It's hard for us to put ourselves in the same context today. The city had seen several waves of major riots. The Bronx was burning itself out a building a day. The city's finances were on the verge of imploding. Crime in NYC had become a national joke with The Out-of-Towners and Law and Disorder. The reputation of the city was that of one spinning out of control, the inmates running the asylum.

We also have the secure knowledge that New York made it. It didn't become a Blade Runner dystopia. The financial underpinnings were fixed. The crime rate declined. Even the subways got nicer. We also have some nostalgia now for the 1970s movies that depicted this gritty period.

The context of the publication in London was British fears that their capital soon would follow in New York's footsteps. As such, the reaction at home was one of foreign critique and meddling. Yeah, they were probably too sensitive, but this was just one of many hits they felt they were taking from all directions.
posted by dhartung at 8:30 AM on December 22, 2011 [2 favorites]


Look at these smug pricks.

Jesus, broad brush much?
posted by IndigoJones at 9:33 AM on December 22, 2011 [3 favorites]


IndigoJones, to be fair, most of the NYPD force seems to have been against Serpico in that period... which is why he was set up and left for dead, and the perps, his coworkers, were never seriously investigated. Sure, a criminal pulled the actual trigger, but they set him up and left him there.

So, odds are the broad brush painted well. Sadly.
posted by IAmBroom at 2:47 PM on December 22, 2011


"The American version of Life on Mars did a great job of recreating this era."

I was thinking much along those lines. Love the checked sports coats and the smoking.
posted by MikeMc at 3:00 PM on December 22, 2011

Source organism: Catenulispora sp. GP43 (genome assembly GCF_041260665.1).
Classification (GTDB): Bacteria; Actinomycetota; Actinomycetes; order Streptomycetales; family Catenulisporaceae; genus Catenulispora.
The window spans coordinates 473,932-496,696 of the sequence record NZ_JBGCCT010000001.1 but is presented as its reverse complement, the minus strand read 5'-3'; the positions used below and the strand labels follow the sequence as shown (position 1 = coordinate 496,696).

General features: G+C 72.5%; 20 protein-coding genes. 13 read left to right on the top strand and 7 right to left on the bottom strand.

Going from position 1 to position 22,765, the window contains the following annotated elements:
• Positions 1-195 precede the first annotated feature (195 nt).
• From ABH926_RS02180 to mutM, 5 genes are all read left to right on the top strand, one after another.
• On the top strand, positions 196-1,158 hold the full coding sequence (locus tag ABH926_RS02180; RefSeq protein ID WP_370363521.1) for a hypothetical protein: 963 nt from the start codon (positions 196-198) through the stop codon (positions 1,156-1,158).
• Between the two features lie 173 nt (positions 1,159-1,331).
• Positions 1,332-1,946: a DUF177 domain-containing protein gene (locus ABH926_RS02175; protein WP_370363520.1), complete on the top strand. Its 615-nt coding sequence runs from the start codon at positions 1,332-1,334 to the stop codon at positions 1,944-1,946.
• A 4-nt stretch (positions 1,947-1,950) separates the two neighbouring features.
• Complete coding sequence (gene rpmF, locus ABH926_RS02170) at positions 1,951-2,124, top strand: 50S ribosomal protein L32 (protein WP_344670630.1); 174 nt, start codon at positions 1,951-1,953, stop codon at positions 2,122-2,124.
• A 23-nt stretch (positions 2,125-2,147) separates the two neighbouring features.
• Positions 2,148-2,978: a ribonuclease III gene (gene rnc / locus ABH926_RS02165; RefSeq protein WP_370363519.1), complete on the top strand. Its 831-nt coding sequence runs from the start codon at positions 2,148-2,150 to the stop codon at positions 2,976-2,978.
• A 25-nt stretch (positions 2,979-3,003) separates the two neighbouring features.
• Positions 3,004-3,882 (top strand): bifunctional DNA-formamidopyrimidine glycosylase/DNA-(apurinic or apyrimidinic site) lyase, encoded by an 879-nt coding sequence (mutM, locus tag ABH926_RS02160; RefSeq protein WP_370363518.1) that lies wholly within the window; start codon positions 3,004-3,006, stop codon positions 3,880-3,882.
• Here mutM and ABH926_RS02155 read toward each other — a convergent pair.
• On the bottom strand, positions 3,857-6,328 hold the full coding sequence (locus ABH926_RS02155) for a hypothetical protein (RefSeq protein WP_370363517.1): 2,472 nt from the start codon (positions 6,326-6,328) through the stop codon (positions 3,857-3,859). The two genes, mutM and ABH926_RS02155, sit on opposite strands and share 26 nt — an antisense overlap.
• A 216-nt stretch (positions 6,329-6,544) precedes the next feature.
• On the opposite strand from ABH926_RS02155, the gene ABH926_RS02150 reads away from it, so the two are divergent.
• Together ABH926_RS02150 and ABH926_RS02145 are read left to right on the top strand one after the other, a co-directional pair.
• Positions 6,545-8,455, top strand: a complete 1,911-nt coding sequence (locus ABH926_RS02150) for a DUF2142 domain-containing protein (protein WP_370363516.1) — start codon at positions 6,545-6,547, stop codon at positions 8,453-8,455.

Is that a young Andy Sipowicz I see on the far left?
posted by MikeMc at 3:04 PM on December 22, 2011 [1 favorite]


(they are very web savy though, their website is stupidly popular)

For me, the Daily Fail is like the jumbo-sized bag of pork rinds of the internet: I keep going until the content is all gone, I feel vaguely disgusted when I'm done and swear never again, and then some time later...
posted by Halloween Jack at 3:39 PM on December 22, 2011


I look at those pistol holsters and thinnk "How the fuck did they keep their service revolver from falling out when they ran?" It's kinda stunning how much less hardware they toted around back then.

When I think "NYPD in the 70s, right after I think Barney Miller, I think Kojak.

I think it was Dennis Farina, himself a former cop, who said that Barney Miller was one of the most accurate portrayals of day-to-day life in a station house he'd ever seen.

Jesus, that was an ugly decade. Men actually put that shit on thinking "Not only am I gonna wear this to work, there's a non-zero chance I might get laid later tonight by someone who saw me wearing this first".
posted by Pirate-Bartender-Zombie-Monkey at 9:22 PM on December 22, 2011